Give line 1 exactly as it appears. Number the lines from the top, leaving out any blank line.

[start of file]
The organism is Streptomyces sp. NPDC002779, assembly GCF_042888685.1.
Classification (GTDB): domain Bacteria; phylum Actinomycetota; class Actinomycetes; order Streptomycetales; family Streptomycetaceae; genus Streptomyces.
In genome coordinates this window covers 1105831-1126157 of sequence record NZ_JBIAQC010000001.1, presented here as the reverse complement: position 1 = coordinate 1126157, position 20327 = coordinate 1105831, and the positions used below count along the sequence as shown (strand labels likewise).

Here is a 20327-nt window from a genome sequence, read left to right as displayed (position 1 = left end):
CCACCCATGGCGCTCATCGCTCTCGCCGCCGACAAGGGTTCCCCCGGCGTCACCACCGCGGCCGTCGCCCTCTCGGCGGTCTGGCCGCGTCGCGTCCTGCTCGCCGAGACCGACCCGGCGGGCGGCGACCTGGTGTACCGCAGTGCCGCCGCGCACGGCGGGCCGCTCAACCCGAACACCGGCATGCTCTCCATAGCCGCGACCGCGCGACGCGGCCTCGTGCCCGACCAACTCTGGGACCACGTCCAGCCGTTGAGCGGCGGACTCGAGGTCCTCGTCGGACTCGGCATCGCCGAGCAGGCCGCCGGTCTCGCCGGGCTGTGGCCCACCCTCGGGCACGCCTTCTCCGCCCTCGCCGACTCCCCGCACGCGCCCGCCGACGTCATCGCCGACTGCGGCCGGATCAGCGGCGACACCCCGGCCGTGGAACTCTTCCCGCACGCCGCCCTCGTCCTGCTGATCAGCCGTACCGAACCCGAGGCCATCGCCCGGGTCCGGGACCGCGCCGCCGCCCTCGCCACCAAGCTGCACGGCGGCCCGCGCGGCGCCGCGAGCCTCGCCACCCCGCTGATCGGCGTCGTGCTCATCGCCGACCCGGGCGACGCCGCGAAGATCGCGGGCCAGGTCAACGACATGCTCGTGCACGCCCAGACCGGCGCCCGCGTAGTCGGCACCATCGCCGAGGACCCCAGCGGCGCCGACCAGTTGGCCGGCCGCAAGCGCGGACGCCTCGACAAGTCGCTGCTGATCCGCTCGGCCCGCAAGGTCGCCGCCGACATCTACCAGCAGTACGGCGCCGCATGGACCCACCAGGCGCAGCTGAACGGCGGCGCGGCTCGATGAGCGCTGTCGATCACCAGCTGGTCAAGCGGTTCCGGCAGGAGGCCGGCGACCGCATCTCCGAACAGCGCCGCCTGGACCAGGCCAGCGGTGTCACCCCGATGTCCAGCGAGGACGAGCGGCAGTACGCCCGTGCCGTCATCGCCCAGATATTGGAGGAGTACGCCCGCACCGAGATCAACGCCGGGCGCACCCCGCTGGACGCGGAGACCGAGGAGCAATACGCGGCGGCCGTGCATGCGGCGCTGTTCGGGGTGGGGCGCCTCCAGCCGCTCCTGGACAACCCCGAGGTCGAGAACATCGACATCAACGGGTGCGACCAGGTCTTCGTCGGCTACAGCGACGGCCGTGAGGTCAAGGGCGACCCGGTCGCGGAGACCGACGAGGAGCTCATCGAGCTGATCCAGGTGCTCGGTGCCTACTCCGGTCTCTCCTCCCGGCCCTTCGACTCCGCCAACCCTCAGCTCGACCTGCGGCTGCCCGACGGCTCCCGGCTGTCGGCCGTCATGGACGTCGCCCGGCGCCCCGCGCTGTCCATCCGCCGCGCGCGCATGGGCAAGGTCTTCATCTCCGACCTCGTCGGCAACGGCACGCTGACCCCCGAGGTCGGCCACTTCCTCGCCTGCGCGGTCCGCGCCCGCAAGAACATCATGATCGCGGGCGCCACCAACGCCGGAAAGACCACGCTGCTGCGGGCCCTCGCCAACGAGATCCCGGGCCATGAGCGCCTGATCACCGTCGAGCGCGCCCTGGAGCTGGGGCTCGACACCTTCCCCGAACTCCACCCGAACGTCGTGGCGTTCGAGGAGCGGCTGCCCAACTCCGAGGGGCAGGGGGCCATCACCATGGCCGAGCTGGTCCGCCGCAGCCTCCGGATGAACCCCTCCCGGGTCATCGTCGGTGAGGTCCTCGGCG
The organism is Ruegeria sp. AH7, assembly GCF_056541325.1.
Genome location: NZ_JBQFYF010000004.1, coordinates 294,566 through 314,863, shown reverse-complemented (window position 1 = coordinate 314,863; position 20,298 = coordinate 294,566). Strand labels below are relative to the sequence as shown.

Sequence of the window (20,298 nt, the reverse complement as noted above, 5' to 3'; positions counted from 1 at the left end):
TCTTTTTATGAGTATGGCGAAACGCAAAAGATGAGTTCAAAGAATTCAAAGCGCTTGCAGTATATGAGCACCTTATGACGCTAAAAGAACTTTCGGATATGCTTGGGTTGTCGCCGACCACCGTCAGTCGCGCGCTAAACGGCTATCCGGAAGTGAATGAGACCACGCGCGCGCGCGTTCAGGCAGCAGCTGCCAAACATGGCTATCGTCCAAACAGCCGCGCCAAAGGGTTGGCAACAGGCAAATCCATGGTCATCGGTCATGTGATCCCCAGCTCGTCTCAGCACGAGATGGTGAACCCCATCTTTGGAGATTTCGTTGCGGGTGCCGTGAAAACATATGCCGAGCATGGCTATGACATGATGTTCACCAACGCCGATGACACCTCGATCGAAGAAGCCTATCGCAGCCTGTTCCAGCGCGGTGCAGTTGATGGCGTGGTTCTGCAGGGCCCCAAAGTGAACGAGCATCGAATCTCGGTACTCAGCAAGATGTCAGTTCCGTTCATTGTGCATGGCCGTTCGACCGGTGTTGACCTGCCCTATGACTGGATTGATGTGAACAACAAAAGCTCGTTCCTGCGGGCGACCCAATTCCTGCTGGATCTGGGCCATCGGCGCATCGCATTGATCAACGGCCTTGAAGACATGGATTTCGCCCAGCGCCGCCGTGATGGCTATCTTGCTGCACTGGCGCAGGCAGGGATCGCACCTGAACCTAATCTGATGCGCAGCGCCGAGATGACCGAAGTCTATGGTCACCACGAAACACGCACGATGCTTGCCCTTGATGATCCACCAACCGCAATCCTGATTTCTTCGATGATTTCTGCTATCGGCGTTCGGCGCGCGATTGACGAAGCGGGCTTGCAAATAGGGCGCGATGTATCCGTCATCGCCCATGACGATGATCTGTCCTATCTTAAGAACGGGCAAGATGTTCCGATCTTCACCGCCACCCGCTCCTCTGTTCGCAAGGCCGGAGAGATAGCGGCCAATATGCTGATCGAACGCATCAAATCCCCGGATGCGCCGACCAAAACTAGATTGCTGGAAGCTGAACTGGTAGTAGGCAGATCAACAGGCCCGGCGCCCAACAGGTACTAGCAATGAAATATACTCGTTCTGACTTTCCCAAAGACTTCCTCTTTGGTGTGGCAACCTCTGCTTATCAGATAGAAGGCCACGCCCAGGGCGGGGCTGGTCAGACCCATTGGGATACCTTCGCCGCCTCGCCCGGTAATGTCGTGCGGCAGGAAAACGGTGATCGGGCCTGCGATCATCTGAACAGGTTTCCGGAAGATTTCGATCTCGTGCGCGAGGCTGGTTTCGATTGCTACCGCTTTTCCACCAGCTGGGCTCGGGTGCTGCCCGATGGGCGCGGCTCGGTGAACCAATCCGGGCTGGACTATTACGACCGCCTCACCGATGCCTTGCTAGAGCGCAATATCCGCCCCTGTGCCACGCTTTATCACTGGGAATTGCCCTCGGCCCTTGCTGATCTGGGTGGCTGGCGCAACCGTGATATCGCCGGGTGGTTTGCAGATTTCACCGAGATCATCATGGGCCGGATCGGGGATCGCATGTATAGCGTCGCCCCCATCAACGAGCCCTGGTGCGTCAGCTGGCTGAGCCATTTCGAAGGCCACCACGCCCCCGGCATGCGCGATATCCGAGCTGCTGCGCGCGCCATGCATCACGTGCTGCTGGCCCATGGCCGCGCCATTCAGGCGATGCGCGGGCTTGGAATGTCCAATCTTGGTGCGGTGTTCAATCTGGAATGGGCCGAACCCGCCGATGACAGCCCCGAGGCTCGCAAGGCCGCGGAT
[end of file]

The organism is Streptomyces sp. NPDC002779, assembly GCF_042888685.1.